I’ve always found the work that Bloomberg does interesting. It combines finance and technology to deliver a product that impacts many lives daily.

I have an interest in data and finance, and I’m in the SUTD-SMU Dual Degree Programme in Technology and Management. This programme covers both business management, as well as an engineering field (I chose the ESD specialisation). This dual specialisation is a perfect fit for the role I applied for.

How has SUTD’s hands-on curriculum prepared you for the interview and the role you applied for?
SUTD taught me that there are many different ways to approach a problem. I can vividly recall a project for a physics module I did during my freshmore year where I first learnt this approach, and I have found this to be a very efficient way of solving problems.

For this data analyst role, interest in coding was a job requirement. I took up a few coding modules in SUTD, as well as a couple of data analytics modules that were very relevant to the questions my interviewers asked. I was able to apply my lateral thinking to address some real-life process and data onboarding challenges, and I think that impressed the interviewers.

Tell us about your experiences so far working and collaborating with companies (e.g. internships, Capstone project)!
In our Data and Business Analytics module, we learnt to apply the theories of optimisation and machine learning to help a real-world company, Car Club, derive practical insights from their data. It was amazing that I had the opportunity to address real-life business challenges in as early as my sophomore year.

I also interned at a start-up called Entropica Labs, where they integrate different quantum computing companies and libraries into a common platform. My ESD knowledge came in really handy there. I had completed a module called Engineering Systems and Architecture, where my professors taught us cutting edge methods used by the industry, such as genetic algorithms. This foundation allowed me to quickly pick up more optimisation algorithms and address certain optimisation problems that the company was looking to solve using their software.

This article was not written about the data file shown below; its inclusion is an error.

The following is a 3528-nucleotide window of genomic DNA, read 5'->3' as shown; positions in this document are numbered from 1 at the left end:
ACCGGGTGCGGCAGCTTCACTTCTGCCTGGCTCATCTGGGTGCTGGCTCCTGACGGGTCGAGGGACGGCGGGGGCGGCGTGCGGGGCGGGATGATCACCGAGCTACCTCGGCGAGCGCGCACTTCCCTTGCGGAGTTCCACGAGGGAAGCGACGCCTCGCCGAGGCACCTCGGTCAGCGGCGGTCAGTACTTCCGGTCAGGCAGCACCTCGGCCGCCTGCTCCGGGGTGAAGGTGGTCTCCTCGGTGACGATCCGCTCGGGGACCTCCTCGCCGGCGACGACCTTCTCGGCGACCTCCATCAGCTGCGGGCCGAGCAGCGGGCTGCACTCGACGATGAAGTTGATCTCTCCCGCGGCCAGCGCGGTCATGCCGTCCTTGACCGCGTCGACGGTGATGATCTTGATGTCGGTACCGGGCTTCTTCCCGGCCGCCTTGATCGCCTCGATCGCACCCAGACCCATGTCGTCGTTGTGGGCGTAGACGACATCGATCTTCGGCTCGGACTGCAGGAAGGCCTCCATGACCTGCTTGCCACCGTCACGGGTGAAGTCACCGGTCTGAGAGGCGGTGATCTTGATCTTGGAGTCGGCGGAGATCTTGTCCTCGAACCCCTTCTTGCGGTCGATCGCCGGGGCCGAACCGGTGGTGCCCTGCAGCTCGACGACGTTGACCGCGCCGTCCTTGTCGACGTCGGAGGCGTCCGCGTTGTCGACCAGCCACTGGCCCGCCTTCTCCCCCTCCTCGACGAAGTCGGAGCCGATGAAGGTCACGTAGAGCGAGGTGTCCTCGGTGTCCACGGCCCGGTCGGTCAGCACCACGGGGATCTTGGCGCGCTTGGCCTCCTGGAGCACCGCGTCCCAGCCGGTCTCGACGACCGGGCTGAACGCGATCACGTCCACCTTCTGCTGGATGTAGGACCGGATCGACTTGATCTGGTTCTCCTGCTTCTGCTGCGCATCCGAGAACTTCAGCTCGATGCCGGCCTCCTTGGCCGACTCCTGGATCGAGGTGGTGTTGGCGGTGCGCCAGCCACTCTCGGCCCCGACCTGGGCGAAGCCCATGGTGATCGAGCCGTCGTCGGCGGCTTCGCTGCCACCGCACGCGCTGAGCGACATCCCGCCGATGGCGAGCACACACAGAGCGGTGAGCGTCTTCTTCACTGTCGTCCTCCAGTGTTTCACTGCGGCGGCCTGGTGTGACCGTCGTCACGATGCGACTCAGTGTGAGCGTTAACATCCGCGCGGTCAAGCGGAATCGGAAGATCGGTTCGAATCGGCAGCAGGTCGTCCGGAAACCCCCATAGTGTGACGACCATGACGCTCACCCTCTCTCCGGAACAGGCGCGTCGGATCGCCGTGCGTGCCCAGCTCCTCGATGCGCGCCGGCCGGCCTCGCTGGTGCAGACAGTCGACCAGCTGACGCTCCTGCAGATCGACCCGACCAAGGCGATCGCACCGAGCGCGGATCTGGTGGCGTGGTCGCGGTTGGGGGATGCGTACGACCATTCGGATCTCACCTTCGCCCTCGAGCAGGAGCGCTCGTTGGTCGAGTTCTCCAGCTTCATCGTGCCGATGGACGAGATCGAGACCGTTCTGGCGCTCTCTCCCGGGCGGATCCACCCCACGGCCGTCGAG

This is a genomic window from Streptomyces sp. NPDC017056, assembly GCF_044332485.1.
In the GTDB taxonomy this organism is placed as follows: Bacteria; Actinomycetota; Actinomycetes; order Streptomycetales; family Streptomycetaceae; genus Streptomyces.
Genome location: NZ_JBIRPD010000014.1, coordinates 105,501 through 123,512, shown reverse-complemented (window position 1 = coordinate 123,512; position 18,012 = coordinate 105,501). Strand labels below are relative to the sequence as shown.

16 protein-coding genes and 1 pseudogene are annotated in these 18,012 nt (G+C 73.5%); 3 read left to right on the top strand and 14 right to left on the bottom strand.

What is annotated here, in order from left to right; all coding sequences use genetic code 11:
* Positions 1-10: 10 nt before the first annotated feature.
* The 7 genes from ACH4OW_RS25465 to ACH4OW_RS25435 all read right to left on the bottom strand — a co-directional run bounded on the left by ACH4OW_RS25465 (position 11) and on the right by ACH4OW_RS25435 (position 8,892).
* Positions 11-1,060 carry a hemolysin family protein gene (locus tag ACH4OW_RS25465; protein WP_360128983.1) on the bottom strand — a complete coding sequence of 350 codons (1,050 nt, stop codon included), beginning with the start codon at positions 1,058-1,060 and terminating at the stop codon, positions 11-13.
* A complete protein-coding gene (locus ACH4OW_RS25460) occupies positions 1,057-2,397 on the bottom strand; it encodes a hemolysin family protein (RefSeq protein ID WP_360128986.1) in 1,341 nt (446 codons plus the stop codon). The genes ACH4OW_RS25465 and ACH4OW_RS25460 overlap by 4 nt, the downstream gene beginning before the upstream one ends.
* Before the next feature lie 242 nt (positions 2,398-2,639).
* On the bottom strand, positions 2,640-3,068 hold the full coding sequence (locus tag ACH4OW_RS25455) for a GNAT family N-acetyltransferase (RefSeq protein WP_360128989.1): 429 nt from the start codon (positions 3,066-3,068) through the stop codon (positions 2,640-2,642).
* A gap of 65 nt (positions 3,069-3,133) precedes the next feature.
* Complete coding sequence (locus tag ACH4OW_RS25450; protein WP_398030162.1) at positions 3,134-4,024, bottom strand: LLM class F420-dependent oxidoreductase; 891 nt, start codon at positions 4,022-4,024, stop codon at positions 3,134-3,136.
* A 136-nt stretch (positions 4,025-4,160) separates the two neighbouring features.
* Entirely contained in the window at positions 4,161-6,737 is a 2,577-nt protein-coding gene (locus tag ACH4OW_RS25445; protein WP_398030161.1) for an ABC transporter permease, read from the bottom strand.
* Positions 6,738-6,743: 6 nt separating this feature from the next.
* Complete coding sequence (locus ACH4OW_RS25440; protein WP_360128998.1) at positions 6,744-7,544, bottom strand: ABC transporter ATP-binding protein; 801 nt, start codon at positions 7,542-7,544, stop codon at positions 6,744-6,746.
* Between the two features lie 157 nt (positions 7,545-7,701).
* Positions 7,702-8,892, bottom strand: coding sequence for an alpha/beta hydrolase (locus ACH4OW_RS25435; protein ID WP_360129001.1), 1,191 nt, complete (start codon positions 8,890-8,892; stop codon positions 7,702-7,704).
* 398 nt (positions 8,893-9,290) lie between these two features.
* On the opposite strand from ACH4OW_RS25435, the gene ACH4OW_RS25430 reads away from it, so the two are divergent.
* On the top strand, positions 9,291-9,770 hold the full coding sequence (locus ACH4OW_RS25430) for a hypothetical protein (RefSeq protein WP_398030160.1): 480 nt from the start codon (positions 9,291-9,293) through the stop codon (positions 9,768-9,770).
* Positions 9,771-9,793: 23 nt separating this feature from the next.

For my Capstone project, my team worked with a data modelling company, Palantir Technologies, to design a software for disaster relief planners to improve the contingency planning process using data modelling. To do that, we had to draw from what we learnt from our various specialisations, such as ESD and Information Systems Technology and Design (ISTD). But more than anything else, I think the most important skill we used was how to look at a problem from its core and deconstruct it using design thinking. We stripped down the problem and examined how the platform would best benefit a disaster planner, and this helped us to scope our approach and apply what we learnt in our undergraduate studies to address this challenge. This was a particularly fulfilling project for me, and Palantir Technologies liked the project so much that they were interested to pick it up for further development.

What do you think are the unique qualities that SUTD has developed in you to enable you to stand out versus other candidates?
In terms of technology and knowledge, I think every university will do their best to prepare their students. What makes SUTD students different is our hands-on experience in problem-solving, and in working with people from other disciplines. People usually approach a problem based on their educational background or knowledge, but SUTD students are trained to see the problem in a design-centric way, and pool together the team’s collective knowledge to address the root issue.